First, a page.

George Clooney and his father recently returned from a trip to Darfur, and are making the media rounds trying to focus the public’s attention on the what is happening. On Thursday, Clooney appeared with U.S. Senators Sam Brownback and Barack Obama at the National Press Club. The important thing about this appearance is that it brings together one of the most conservative Republicans in the Senate (Brownback) with a rising star on the Democrat left (Obama). It shows that Republicans and Democrats are united on ending the genocide. Clooney said,
It is the first genocide of the 21st century. The president wants to put a stop to it. Congress wants to put a stop to it. The U.N. wants to put a stop to it. What they need now is the American people and the world’s population to help them, to tell them that it matters that much to us, that it’s that important to us (source: LA Times).
On Thursday, President Bush ordered sanctions against four of the perpretrators of atrocities in Darfur.
Bush’s order immediately blocks all property and interests in property of the four targeted individuals. It also blocks anyone in the United States from dealing with them. The president’s executive order implemented sanctions imposed Tuesday by the U.N. Security Council on the four men (source: AP).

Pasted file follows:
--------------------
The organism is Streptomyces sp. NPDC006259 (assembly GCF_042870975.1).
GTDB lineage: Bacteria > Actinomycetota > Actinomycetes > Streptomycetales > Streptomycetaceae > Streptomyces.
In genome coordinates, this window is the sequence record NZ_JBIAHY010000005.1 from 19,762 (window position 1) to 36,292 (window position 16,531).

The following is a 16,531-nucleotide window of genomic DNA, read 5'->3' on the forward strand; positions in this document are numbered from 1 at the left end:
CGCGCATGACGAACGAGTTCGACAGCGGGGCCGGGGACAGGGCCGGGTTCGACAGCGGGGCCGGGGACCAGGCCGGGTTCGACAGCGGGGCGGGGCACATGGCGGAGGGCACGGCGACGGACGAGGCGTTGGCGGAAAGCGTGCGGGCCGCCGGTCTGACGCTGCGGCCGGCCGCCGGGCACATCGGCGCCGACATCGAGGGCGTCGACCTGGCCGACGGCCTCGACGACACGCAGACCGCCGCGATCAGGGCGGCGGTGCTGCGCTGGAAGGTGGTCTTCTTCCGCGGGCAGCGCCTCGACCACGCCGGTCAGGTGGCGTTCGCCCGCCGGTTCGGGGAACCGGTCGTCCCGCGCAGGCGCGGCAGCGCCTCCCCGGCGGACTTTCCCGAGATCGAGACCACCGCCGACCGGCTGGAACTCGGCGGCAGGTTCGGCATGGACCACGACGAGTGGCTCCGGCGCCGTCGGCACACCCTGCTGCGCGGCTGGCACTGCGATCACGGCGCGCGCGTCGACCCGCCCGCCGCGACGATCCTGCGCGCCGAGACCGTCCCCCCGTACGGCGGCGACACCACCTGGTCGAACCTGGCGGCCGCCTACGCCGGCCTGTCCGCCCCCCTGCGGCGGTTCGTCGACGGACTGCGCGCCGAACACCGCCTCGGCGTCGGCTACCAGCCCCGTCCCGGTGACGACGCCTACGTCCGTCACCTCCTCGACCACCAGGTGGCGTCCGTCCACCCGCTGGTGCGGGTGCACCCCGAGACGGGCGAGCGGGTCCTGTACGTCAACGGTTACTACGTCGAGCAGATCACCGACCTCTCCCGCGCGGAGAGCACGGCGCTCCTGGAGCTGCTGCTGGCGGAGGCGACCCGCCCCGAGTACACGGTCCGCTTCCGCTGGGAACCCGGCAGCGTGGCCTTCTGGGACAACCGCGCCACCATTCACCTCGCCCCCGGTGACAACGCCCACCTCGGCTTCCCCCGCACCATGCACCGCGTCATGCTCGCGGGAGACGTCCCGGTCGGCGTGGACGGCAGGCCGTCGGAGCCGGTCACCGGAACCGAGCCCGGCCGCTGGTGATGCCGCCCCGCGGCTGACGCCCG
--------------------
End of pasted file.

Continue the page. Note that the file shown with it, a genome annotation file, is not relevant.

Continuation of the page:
The spotlight will shine on this issue again this weekend at demonstrations across the nation and in Washington D.C. At the Washington D.C. rally speakers will be from all over the political and ideological spectrum. This will likely be the only time you will see George Clooney and Richard Land making a joint appearance speaking out for the same cause. For more on the rally click here: Rally to Stop Genocide.
These are all welcome developments, but more needs to be done before the genocide will be brought to an end. Probably the most significant thing that needs to happen is that there needs to be U.N. blue hat troops on the ground in Darfur. That won’t happen until members on the security council like Russia and China get on board, which they are not likely to do soon unless diplomatic pressure is brought to bear upon them.